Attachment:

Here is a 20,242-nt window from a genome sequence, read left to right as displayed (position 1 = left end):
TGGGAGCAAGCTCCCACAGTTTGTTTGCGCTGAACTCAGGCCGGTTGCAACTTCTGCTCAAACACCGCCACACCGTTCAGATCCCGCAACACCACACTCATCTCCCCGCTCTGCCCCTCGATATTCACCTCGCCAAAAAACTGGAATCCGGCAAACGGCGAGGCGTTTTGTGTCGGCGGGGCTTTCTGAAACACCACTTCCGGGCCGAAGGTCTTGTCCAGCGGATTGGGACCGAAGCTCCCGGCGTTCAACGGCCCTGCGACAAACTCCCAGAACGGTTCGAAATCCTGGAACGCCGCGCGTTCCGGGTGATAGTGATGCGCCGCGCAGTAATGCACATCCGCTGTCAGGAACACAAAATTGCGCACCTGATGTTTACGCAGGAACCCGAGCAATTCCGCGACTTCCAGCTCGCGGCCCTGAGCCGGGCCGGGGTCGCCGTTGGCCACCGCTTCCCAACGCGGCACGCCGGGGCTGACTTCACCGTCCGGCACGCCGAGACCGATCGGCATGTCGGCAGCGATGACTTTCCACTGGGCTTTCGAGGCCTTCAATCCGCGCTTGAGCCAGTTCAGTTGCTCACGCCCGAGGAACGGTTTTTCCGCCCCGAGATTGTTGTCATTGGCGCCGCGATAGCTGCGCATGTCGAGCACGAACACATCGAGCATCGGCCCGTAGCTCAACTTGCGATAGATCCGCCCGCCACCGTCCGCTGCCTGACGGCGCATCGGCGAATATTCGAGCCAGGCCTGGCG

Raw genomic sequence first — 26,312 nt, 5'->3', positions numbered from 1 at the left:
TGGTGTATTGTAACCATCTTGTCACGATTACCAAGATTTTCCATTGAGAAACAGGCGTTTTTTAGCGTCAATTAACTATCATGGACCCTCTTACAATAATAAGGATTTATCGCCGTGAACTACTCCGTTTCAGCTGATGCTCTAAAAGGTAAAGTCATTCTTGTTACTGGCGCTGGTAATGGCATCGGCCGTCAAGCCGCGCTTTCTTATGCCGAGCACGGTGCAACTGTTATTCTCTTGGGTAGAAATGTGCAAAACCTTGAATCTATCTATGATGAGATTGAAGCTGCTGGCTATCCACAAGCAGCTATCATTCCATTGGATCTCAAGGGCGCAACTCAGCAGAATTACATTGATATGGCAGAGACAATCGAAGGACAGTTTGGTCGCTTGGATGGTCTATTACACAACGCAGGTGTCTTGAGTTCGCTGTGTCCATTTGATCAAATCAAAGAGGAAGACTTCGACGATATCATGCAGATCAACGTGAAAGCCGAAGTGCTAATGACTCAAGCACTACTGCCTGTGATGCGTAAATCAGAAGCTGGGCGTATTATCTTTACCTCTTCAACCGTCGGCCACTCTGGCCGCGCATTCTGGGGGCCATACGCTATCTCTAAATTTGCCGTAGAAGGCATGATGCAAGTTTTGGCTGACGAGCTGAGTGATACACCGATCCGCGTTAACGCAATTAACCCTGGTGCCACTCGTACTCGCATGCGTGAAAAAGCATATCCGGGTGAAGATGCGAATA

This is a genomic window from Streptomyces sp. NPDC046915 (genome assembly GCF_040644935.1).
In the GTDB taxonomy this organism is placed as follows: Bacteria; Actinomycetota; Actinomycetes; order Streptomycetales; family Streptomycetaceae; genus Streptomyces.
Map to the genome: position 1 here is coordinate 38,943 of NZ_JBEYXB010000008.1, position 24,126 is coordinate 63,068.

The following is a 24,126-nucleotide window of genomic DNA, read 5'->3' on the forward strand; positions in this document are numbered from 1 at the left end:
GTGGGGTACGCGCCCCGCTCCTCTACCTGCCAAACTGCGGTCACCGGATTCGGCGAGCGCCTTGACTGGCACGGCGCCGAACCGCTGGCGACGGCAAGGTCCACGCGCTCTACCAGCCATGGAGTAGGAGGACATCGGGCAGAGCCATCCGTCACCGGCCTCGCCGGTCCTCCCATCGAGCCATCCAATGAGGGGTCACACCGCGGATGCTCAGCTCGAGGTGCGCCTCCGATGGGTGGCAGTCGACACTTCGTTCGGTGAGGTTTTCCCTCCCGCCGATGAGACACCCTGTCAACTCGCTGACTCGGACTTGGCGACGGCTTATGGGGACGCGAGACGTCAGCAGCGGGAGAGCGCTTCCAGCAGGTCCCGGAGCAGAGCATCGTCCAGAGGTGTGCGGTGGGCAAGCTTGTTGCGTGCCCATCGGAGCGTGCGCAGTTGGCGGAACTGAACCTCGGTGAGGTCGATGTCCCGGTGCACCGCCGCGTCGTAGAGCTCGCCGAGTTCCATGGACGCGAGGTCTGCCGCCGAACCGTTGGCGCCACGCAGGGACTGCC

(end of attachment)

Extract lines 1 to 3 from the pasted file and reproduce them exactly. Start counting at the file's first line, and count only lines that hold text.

Here is a 20,242-nt window from a genome sequence, read left to right as displayed (position 1 = left end):
TGGGAGCAAGCTCCCACAGTTTGTTTGCGCTGAACTCAGGCCGGTTGCAACTTCTGCTCAAACACCGCCACACCGTTCAGATCCCGCAACACCACACTCATCTCCCCGCTCTGCCCCTCGATATTCACCTCGCCAAAAAACTGGAATCCGGCAAACGGCGAGGCGTTTTGTGTCGGCGGGGCTTTCTGAAACACCACTTCCGGGCCGAAGGTCTTGTCCAGCGGATTGGGACCGAAGCTCCCGGCGTTCAACGGCCCTGCGACAAACTCCCAGAACGGTTCGAAATCCTGGAACGCCGCGCGTTCCGGGTGATAGTGATGCGCCGCGCAGTAATGCACATCCGCTGTCAGGAACACAAAATTGCGCACCTGATGTTTACGCAGGAACCCGAGCAATTCCGCGACTTCCAGCTCGCGGCCCTGAGCCGGGCCGGGGTCGCCGTTGGCCACCGCTTCCCAACGCGGCACGCCGGGGCTGACTTCACCGTCCGGCACGCCGAGACCGATCGGCATGTCGGCAGCGATGACTTTCCACTGGGCTTTCGAGGCCTTCAATCCGCGCTTGAGCCAGTTCAGTTGCTCACGCCCGAGGAACGGTTTTTCCGCCCCGAGATTGTTGTCATTGGCGCCGCGATAGCTGCGCATGTCGAGCACGAACACATCGAGCATCGGCCCGTAGCTCAACTTGCGATAGATCCGCCCGCCACCGTCCGCTGCCTGACGGCGCATCGGCGAATATTCGAGCCAGGCCTGGCG

Raw genomic sequence first — 26,312 nt, 5'->3', positions numbered from 1 at the left: